The Delaware County Diggers is a group of metal detecting enthusiasts with a passion for history and preservation. We joined them at the John Burroughs’ Woodchuck Lodge in Roxbury, NY, where they beeped and dug their way to an eclectic assortment of 19th- and 20th-century treasures. Come along with us for an archaeological treasure hunt just beneath the surface of John Burroughs’ property at the historic Woodchuck Lodge! 

Click here to listen to the podcast.

The Beauty of Survival

© J.N. Urbanski

July 26th at 11:00 a.m. online — THE BEAUTY OF SURVIVAL: Join the John Burroughs’ Woodchuck Lodge for a free online talk by Russ Walker on reptiles, with an emphasis on the Catskill Mountains. Through photos, biofacts (skins, shells and skeletons) and live animals, we will explore the natural history and some survival strategies of these incredible, but often misunderstood and feared animals. Russ has a BS in Biology and Environmental Science. He is the co-founder of the East Texas Herpetological Society which started in 1988.  He has a life-long interest and passion for all wildlife. Sign up here.

An Update From Woodchuck Lodge

© J.N. Urbanski

Happy Spring from all the board members of Woodchuck Lodge in Roxbury, New York.

Due to the ongoing Pandemic, to ensure the health and safety of all members and friends of John Burroughs’ Woodchuck Lodge, the Board of Trustees of John Burroughs’ Woodchuck Lodge have closed the lodge for the season. All events will happen online.

Please watch this space for news of our upcoming You Tube channel where we will post video for our JBWL fans.

Geocaching at Woodchuck Lodge

© J.N. Urbanski

John Burroughs Woodchuck Lodge has entered the world of geocaching: just like JB’s chipmunks squirreling away their booty, trinkets and treasure await for those inclined to explore the world of Mr. Burroughs.  We invite you to come and take a leisurely walk;  enjoy the landscape; sit for a spell.  

We are certain that Mr. Burroughs would be charmed by your presence and may just join you. Listen for the rustle in the leaves, it could be JB playing with you!

Woodchuck Lodge’s Final Wild Saturday takes place on October 5th, 2019 at 1pm “Exploring the Natural World” with Justin Wexler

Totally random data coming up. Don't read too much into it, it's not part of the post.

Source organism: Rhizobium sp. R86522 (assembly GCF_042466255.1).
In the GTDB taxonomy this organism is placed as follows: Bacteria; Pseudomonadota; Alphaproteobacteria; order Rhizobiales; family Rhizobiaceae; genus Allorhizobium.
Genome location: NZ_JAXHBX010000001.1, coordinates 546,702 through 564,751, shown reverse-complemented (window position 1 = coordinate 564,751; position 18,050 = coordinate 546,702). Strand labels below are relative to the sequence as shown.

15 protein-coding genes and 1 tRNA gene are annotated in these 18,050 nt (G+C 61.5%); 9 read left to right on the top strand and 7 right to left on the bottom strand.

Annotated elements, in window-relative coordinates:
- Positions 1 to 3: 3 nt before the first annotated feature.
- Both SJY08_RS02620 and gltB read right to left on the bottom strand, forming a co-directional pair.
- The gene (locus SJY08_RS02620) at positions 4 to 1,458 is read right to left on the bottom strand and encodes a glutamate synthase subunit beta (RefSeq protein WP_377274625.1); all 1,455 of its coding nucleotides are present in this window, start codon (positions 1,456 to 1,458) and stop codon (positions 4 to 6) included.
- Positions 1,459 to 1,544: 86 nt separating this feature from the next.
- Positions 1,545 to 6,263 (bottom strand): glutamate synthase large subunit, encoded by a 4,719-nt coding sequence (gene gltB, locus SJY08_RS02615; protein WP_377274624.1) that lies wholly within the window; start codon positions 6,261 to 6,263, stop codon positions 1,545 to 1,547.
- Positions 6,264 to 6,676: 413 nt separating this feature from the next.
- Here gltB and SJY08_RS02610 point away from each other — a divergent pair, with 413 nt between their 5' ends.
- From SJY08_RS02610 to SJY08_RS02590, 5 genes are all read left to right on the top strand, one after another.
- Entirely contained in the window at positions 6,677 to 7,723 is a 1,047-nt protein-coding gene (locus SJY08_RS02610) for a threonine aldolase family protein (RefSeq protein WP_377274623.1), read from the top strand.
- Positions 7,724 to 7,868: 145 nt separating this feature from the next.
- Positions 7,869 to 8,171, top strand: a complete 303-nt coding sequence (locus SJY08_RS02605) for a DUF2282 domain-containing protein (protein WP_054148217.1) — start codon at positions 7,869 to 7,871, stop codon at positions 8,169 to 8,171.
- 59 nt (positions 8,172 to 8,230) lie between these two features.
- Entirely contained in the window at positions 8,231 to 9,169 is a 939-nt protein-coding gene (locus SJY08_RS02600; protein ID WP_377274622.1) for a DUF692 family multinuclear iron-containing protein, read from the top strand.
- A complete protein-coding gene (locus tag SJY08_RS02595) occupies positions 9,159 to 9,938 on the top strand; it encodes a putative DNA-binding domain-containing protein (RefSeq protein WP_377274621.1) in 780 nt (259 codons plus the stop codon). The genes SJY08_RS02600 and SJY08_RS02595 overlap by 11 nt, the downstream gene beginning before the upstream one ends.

© J.N. Urbanski

On Saturday October 5th, 2019 at 1pm, join us for a leisurely walk with Justin Wexler of Wild Hudson Valley, who grew up exploring the eastern Catskills and reading John Burroughs. He is an ethnoecologist, studying the relationship between local native peoples and their lands. Join us for this nature walk to explore the natural world as understood by the indigenous peoples of the Northeast. Topics range from folklore related, to the autumn songbird migration, to the medicinal and edible properties of various fruits, fall hunting tactics and more.

This free event takes place at Woodchuck Lodge, located at 1633 Burroughs Memorial Road, Roxbury, NY 12474. For more information or images visit www.jbwoodchucklodge.org.

Woodchuck Lodge’s Wild Saturdays have been hugely popular with locals and visitors alike. This will be the last Wild Saturday program of the 2019 season. 

On the first weekend of every month, May until October, Woodchuck Lodge is open to the public from 11am to 3pm with docents to guide visitors. For the last time in 2019, Woodchuck Lodge will be open to the public on October 5th & 6th, 2019. 

John Burroughs Woodchuck Lodge thanks the Catskill Watershed Corporation (CWC) for their Public Education Grant Funding, which supports our Wild Saturday programming, the collaborative goal of heightening our awareness as Catskill Mountain stewards, global neighbors and dear friends to John Burroughs’ legacy.